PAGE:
May 1, 2021

Perfectionistic cognitions appear to play a key role in clinical anxiety

Posted by in categories: biotech/medical, neuroscience

A new study found that perfectionist thinking patterns contributed to posttraumatic stress disorder (PTSD) and generalized anxiety disorder (GAD) symptoms, over and above several known control variables. The findings were published in Cognitive Behaviour Therapy.

Perfectionism involves a desire to perform to the highest standards without allowing room for failure. People with perfectionist beliefs tend to be overly self-critical and put pressure on themselves to perform flawlessly at all times. While perfectionism is often seen as a favorable trait, the attribute has been linked to numerous anxiety disorders such as obsessive compulsive disorder (OCD) and social anxiety disorder (SAD).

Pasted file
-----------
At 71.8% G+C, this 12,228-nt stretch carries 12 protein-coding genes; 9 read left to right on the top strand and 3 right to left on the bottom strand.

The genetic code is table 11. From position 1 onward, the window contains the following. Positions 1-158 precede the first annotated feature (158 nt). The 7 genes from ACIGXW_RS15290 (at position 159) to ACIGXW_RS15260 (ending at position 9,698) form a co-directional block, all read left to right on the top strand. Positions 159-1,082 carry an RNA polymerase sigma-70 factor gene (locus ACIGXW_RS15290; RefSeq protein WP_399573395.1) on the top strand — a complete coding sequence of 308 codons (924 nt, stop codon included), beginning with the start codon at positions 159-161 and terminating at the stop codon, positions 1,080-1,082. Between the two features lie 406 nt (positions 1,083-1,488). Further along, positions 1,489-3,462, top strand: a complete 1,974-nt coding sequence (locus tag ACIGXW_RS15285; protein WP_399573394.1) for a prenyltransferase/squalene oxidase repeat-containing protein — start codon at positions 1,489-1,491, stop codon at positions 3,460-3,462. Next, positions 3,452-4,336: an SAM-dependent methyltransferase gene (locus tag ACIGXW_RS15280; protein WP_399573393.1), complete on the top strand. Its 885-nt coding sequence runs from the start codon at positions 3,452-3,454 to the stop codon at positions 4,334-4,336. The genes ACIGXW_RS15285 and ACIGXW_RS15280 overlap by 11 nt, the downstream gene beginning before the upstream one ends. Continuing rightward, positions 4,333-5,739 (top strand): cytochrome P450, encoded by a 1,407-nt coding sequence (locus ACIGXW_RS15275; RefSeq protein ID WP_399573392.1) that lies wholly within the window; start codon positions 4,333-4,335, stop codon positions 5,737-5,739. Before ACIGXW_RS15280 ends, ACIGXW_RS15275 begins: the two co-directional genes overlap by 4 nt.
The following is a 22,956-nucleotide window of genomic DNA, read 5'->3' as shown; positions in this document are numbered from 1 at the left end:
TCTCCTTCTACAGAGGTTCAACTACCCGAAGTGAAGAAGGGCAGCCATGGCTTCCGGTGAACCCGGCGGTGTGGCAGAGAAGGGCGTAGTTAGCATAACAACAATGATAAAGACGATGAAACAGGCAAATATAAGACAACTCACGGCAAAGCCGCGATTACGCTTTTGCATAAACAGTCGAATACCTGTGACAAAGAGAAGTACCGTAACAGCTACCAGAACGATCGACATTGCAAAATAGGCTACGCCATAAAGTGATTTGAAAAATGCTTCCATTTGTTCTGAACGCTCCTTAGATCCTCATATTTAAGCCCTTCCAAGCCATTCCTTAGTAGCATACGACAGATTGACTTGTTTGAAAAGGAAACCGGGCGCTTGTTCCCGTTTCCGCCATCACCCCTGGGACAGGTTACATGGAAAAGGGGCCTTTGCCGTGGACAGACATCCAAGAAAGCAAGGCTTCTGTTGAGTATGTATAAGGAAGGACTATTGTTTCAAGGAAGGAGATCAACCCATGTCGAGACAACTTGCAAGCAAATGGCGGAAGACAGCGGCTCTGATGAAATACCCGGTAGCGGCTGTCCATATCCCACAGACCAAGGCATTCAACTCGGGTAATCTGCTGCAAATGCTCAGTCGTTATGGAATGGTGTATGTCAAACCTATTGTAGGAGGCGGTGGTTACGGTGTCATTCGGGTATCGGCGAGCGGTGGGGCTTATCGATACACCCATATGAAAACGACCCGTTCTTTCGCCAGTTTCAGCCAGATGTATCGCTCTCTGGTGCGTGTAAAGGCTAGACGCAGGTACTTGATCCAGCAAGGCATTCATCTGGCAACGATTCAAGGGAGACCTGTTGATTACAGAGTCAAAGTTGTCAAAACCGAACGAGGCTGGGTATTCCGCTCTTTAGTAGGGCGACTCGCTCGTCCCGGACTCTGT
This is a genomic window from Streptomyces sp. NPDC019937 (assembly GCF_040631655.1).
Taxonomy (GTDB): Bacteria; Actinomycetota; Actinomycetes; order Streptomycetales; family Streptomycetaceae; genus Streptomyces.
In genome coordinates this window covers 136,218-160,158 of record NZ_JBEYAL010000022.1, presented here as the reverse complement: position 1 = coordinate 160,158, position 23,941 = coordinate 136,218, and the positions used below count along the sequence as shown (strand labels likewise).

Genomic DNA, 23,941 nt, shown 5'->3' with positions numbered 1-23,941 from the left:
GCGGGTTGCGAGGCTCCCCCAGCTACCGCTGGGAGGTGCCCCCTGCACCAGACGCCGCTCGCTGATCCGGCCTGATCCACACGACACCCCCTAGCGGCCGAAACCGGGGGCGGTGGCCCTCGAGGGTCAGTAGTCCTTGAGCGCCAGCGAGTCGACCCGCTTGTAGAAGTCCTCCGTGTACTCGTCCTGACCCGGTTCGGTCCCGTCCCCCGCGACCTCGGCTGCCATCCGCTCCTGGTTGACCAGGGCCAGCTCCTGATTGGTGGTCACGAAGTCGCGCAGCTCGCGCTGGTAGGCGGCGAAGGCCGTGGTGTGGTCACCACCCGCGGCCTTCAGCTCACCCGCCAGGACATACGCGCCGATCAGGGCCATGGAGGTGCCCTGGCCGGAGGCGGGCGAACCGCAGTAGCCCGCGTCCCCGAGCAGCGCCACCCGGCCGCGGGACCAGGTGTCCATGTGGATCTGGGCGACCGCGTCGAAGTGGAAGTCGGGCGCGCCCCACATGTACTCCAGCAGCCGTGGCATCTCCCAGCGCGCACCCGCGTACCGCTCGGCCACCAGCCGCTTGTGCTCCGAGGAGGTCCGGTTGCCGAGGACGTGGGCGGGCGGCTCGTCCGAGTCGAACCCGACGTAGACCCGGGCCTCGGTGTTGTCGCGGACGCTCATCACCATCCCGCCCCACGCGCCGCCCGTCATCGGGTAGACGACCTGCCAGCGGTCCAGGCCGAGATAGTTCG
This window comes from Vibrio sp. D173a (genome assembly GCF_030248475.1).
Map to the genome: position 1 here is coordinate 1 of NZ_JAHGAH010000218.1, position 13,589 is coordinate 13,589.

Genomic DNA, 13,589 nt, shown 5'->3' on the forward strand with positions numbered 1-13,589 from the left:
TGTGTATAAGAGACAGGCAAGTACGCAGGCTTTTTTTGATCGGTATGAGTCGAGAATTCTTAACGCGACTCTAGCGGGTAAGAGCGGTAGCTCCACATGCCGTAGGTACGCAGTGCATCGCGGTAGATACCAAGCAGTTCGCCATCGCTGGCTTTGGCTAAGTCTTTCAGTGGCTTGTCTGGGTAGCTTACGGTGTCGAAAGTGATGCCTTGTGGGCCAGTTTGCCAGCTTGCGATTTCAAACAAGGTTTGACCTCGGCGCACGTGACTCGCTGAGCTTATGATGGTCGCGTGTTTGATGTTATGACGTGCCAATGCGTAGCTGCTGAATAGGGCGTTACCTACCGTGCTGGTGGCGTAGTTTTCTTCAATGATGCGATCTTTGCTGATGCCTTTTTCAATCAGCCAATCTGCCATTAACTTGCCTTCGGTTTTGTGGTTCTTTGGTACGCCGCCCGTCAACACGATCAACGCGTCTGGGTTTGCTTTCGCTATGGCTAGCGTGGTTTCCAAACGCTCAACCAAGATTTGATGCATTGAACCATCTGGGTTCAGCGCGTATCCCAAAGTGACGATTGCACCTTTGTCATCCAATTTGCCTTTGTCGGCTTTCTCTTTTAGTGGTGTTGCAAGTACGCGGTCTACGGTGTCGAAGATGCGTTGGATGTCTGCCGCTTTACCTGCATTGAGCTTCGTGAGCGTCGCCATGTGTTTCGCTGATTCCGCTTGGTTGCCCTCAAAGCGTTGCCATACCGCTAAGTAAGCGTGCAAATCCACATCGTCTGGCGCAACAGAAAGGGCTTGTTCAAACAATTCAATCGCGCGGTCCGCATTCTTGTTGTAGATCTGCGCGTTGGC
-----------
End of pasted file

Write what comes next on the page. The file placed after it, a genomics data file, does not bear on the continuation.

Researchers have recently begun exploring the thought patterns that characterize perfectionism — called perfectionist cognitions (PC). As study author Jeremy Tyler and his team say, perfectionist cognitions include expectations about achieving perfection such as, “I can’t stand to make mistakes.” These cognitions have been linked to dysfunctional mental health symptoms like obsessions, distress, and anxiety. However, these associations have yet to be explored among a clinical population.

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